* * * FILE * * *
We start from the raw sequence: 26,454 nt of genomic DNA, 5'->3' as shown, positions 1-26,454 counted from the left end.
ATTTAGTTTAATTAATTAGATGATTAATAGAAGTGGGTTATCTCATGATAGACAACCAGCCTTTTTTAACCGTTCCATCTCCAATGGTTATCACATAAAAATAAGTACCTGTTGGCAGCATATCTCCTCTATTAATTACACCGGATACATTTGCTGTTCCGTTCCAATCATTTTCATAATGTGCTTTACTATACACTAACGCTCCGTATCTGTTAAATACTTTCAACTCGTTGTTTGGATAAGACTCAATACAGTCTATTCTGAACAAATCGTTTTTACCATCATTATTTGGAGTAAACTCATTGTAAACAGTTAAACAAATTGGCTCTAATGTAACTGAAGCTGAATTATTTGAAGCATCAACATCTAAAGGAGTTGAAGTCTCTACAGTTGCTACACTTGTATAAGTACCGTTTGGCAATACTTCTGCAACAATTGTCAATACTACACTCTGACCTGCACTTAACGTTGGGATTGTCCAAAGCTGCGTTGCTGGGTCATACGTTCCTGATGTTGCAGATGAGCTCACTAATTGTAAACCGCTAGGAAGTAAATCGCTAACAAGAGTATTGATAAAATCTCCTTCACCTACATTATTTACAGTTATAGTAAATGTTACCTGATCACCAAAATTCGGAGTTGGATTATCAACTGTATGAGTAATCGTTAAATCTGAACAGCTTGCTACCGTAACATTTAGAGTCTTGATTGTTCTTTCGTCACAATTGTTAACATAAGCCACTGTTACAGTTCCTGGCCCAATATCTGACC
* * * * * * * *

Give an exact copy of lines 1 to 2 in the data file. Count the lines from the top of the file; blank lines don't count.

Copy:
We start from the raw sequence: 26,454 nt of genomic DNA, 5'->3' as shown, positions 1-26,454 counted from the left end.
ATTTAGTTTAATTAATTAGATGATTAATAGAAGTGGGTTATCTCATGATAGACAACCAGCCTTTTTTAACCGTTCCATCTCCAATGGTTATCACATAAAAATAAGTACCTGTTGGCAGCATATCTCCTCTATTAATTACACCGGATACATTTGCTGTTCCGTTCCAATCATTTTCATAATGTGCTTTACTATACACTAACGCTCCGTATCTGTTAAATACTTTCAACTCGTTGTTTGGATAAGACTCAATACAGTCTATTCTGAACAAATCGTTTTTACCATCATTATTTGGAGTAAACTCATTGTAAACAGTTAAACAAATTGGCTCTAATGTAACTGAAGCTGAATTATTTGAAGCATCAACATCTAAAGGAGTTGAAGTCTCTACAGTTGCTACACTTGTATAAGTACCGTTTGGCAATACTTCTGCAACAATTGTCAATACTACACTCTGACCTGCACTTAACGTTGGGATTGTCCAAAGCTGCGTTGCTGGGTCATACGTTCCTGATGTTGCAGATGAGCTCACTAATTGTAAACCGCTAGGAAGTAAATCGCTAACAAGAGTATTGATAAAATCTCCTTCACCTACATTATTTACAGTTATAGTAAATGTTACCTGATCACCAAAATTCGGAGTTGGATTATCAACTGTATGAGTAATCGTTAAATCTGAACAGCTTGCTACCGTAACATTTAGAGTCTTGATTGTTCTTTCGTCACAATTGTTAACATAAGCCACTGTTACAGTTCCTGGCCCAATATCTGACC